Pretty much everyone in the country looks forward to two dates in particular – the 6th and the 8th of December. Why?

Spain’s festivos (public holidays) are published every October to let everyone know which dates to mark on the calendar as a day off during the next year. By law, there can be up to 14 official holidays including both national and regional days. The central government decides on 9 of these, which are always the same, and the regional governments and local councils can add up to 5 more to make up the full amount.

Pretty much everyone in the country looks forward to two dates in particular – the 6<th and the 8th of December. Why? Because they’re two festivos (bank/public holidays) which mean you get both days off work in the same week, and for a lot of people also make un puente. But what’s that? Well, un puente (a bridge) means when two holiday days are separated by a normal day between them so that you can take an extra day off work in the middle and make a three (or more!) day break. Unfortunately, not everybody benefits from this and some people have to work on the 7th, even still, everyone likes two days off! Let’s have a look as to why these dates are important in the Spanish holiday calendar.

El 6 de diciembre – Día de la constitución

As you may, or may not, know, from 1939-1975 Spain was ruled by the dictador (dictator) Francisco Franco. When he died, there was a period known as la transición (the transition) which lasted, more or less, until 1978 when the new democratic constitución (constitution) was put to a referendum and approved by the Spanish people on the 6th of December. Each year, this important hito (event) is marked with a festivo nacional (national holiday) as this constitution is still in force to this day.

During el día de la constitución (Constitution Day) there are numerous events which take place around the country. For instance, in Madrid soldiers izar la bandera (raise the flag) in the Plaza de Colón (Columbus Square) to the sound of the himno nacional (national anthem) and with the presence of various high-level politicians. Also, in the Barajas neighbourhood there’s a carrera (race) through the streets which pays homage to the Constitution and makes for an interesting local event in itself. The city tends to be getting ready for la navidad (Christmas) at this time of year too, so lots of Christmassy activities get going on the days around the 6th such as the mercados navideños (Christmas markets) all around the capital. Definitely a day to celebrate as we all remember how democracy returned to Spain.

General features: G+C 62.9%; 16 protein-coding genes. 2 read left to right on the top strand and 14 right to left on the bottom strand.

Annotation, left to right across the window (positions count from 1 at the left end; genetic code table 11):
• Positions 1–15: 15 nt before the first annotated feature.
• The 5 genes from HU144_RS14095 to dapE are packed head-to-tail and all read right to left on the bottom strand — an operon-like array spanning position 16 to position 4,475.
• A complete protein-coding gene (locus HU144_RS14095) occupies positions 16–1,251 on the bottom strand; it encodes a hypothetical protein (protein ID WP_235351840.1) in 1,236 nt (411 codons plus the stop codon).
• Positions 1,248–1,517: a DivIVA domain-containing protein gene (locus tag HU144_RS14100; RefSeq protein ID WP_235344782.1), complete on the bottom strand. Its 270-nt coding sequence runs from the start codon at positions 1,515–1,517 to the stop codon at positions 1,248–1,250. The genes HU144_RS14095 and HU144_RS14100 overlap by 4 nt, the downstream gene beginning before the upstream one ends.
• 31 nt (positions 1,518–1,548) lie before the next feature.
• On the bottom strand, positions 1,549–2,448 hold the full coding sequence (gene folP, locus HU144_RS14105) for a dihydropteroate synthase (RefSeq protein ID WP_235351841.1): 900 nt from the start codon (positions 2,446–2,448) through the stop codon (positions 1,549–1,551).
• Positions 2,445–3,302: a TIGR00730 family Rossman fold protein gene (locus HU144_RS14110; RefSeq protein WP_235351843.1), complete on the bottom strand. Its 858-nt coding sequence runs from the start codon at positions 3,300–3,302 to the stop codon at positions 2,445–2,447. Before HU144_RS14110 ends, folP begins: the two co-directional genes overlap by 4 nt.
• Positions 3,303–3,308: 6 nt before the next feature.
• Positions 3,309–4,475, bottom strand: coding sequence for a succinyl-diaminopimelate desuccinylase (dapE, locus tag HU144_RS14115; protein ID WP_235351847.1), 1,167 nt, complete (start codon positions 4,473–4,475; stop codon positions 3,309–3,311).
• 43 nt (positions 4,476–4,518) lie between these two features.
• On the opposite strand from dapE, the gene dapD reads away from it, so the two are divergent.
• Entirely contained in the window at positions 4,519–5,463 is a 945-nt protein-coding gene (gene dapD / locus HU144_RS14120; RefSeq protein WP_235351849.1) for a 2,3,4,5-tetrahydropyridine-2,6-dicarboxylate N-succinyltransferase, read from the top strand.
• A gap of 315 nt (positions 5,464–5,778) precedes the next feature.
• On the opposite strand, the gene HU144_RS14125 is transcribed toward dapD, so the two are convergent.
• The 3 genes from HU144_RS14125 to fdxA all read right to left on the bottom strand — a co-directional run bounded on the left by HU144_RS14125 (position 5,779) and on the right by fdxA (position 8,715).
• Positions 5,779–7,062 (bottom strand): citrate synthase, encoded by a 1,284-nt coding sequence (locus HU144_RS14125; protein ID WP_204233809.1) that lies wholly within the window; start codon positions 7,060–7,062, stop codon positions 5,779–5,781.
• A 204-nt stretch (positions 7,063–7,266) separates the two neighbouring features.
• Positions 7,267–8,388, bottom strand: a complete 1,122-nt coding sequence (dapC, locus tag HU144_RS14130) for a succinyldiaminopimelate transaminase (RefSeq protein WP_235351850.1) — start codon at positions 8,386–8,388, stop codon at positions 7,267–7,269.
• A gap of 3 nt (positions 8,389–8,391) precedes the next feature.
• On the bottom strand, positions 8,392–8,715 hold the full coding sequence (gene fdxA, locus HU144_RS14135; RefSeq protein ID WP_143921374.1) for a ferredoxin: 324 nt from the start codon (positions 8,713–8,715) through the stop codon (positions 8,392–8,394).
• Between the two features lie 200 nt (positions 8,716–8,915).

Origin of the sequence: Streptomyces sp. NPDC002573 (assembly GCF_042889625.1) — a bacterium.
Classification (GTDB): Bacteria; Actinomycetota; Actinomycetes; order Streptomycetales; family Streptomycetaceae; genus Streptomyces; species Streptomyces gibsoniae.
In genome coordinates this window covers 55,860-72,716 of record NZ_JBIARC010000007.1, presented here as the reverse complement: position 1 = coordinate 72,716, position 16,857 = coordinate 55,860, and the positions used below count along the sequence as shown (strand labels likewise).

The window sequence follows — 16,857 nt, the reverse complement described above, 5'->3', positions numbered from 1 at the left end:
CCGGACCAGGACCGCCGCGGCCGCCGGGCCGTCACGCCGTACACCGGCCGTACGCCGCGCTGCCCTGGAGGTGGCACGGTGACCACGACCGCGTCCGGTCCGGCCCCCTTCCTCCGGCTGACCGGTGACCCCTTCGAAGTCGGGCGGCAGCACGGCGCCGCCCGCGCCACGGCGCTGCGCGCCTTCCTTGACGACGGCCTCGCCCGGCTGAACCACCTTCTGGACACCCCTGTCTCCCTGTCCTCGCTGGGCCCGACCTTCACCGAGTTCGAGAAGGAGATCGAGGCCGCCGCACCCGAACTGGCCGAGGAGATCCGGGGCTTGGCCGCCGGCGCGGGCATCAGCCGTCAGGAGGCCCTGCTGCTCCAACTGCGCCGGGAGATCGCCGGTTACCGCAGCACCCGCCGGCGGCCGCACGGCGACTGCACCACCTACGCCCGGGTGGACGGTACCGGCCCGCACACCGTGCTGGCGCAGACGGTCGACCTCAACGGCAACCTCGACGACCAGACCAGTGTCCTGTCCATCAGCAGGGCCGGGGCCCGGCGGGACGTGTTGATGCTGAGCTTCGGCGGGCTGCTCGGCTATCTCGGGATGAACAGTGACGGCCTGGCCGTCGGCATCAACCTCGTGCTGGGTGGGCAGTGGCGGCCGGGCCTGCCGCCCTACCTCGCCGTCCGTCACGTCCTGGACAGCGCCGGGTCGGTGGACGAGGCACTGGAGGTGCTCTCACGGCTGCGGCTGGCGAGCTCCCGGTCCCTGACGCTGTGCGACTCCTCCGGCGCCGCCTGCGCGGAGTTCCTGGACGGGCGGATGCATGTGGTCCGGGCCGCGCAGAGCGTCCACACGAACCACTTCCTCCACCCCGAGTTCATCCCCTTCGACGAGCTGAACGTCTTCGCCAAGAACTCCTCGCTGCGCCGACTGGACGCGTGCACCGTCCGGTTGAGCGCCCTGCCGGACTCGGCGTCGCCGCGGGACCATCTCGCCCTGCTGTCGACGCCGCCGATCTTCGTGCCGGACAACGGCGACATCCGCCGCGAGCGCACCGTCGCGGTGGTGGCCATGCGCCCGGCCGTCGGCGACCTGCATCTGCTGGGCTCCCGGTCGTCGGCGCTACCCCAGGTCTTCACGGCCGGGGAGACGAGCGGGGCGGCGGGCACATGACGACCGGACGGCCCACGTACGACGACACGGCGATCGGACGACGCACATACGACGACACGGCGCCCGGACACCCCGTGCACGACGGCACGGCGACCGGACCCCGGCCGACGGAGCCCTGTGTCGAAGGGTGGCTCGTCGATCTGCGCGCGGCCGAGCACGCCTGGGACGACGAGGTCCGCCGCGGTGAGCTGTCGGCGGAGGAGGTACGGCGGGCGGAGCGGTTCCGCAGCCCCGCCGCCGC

El 8 de diciembre – Día de la inmaculada concepción

The other important fecha (date) during this week is the 8th, on which we celebrate the Immaculate Conception of la virgen María, madre de Jesús (The Virgin Mary, mother of Jesus). For cristianos (Christians), this is an exceptionally important day as it is when Santa Ana (Saint Anne), the mother of María (Mary), fell pregnant and God preserved Mary from the stain of original sin. As such, María (Mary) is free from pecado (sin) and could then go on to give birth to Jesus.

On this day, many people go to misa (mass) to mark the day, and it is, according to Church tradition, the only day on which the cura (priest) may wear vestimento azul (blue robes). For non-religious people, the day is simply another holiday and a chance to rest and relax, or just get out and enjoy some of the attractions around where they live.

When you come to Madrid to learn Spanish, all of these festivos are a great opportunity to go out and immerse yourself in Spanish culture. There’s always something happening on every special holiday and you can learn so much about the history, the people and the traditions of the country by going to the different events. If you take a course at Hablamos, we arrange lots of cultural activities so come and join us and start you Spanish studies with us today!

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